Story & Art by Spica Aoki
Translated by Taylor Engel
Lettering by Lys Blakeslee
The crazy monster girl love story of Kaiju Girl Caramelise continues with its third volume. After a swirl of events, Arata and Kuroe have finally confessed their love for each other and become a couple. Now, Kuroe must keep her kaiju powers in check and gain the confidence to embrace her newfound relationship.
Kaiju Girl Caramelise has the kind of premise that would have been entertaining even as an episodic story, but the fact that it continues to progress its narrative is truly commendable. In this volume, there is a clear change in Kuroe’s approach to her predicaments. Rather than find ways to constrain her emotions publicly, Kuroe is trying to express them in safe and healthy ways. The first step in doing so is her decision to publicly display her relationship with Arata. Kuro initially fears how people will judge Arata if they know he’s dating an outcast like herself, and she grapples with her own self-worth as a result. Kuroe feels like a burden to those around her, but through Arata’s love, she realizes that she shouldn’t worry about the judgement of others. Kuroe is slowly becoming independent and proud of who she is, and it’s wonderful to see.
A major addition to the cast in this volume is Kuroe’s classmate Rairi, a social media influencer who loves makeup. After she befriends Kuroe, we learn that her natural face looks like a gorilla, and that she uses makeup to hide her insecurity with her face. Like Kuroe, Rairi is self-conscious about the judgement of other people, and their similar burden makes their friendship very compelling. Rairi’s friendly and upbeat attitude is also a refreshing quality. She genuinely cares about the people around, and wants to help them in any way she can. In Kuroe’s case, she provides Kuroe with support in her relationship with Arata, and helps her use makeup as a form of empowerment. Rairi is a wonderful new character, and it will be great to see more of her moving forward.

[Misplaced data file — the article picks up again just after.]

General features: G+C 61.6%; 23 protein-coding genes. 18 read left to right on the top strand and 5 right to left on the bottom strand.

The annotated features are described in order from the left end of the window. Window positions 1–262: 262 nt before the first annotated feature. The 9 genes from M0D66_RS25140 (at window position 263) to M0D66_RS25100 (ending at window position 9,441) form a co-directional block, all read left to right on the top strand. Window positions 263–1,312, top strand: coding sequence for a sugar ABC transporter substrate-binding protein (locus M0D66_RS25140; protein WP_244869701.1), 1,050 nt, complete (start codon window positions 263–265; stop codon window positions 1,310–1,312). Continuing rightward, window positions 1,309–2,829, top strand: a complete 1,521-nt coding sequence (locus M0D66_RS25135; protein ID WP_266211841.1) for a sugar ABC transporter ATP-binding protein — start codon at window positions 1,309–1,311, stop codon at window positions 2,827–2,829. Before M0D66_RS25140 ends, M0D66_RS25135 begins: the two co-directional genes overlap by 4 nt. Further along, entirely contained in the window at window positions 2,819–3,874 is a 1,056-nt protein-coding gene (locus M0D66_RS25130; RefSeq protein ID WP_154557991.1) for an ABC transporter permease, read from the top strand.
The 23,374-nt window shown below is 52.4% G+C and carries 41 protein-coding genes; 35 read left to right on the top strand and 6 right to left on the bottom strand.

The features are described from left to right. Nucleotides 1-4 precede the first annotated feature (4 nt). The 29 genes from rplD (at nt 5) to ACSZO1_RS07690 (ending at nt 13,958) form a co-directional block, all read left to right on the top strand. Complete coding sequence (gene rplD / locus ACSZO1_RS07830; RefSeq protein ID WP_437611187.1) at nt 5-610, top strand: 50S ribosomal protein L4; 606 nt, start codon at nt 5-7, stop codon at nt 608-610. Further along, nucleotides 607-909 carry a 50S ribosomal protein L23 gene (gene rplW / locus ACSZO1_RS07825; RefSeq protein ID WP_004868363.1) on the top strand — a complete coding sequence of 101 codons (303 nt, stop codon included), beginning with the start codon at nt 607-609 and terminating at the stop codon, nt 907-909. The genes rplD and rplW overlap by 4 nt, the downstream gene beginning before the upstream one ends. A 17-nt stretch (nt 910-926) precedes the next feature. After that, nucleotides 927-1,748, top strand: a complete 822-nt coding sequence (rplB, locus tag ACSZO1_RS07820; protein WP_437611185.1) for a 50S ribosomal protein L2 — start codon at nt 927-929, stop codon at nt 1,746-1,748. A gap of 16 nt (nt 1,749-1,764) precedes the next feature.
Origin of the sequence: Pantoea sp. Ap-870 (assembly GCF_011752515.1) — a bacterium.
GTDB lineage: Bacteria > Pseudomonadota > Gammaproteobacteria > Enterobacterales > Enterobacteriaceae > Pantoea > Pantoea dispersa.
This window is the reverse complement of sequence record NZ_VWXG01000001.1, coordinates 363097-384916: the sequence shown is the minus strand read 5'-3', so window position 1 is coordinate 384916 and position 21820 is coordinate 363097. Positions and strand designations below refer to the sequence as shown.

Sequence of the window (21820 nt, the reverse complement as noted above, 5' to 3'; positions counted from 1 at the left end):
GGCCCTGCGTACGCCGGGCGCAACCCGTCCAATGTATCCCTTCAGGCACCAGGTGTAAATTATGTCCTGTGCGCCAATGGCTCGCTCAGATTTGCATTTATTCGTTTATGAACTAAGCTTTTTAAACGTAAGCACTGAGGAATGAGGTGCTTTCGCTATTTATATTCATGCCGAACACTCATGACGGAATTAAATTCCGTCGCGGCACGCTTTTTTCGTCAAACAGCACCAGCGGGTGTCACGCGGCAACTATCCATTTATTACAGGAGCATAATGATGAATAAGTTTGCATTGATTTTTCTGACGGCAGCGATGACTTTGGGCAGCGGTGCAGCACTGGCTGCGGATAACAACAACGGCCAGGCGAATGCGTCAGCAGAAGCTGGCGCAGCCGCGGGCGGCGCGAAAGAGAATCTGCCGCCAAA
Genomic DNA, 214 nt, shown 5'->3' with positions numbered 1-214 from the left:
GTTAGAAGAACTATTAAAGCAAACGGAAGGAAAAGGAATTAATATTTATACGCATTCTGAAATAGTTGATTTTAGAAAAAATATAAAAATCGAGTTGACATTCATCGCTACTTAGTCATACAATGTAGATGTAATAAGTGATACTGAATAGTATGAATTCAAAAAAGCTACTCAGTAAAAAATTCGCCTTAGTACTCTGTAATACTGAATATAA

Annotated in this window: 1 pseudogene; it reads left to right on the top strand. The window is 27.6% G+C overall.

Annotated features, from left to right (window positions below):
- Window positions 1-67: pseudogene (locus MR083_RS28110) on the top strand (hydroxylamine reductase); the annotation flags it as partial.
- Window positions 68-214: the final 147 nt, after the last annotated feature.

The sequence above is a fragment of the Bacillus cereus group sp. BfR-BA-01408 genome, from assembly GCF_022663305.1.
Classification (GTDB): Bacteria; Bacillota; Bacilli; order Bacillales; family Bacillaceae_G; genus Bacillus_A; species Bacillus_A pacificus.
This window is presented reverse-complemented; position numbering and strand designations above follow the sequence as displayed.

As usual, Spica Aoki’s art is simply gorgeous. The main motif of this volume is beauty, both internal and external, and that is reflected in the artwork itself. Kuroe’s appearance is the most dynamic, as she shifts from a brooding look when she’s nervous to a glowing and softer one when confident. This contrast is especially apparent when Kuroe wears Rairi’s lipstick, and is immediately in awe at her own appearance. Even Kuroe’s kaiju form glissens this time around, representing Kuroe’s newfound confidence. Just like it’s heroine, Kaiju Girl Caramelise is a truly beautiful manga.
Kaiju Girl Caramelise continues to be a fantastic series that captures the insecurities of adolescence and romance in a creative way. Kuroe’s character has made tremendous strides since the first volume, and the addition of Rairi has elevated the strength of the cast even further. A kaiju has never looked so lovely.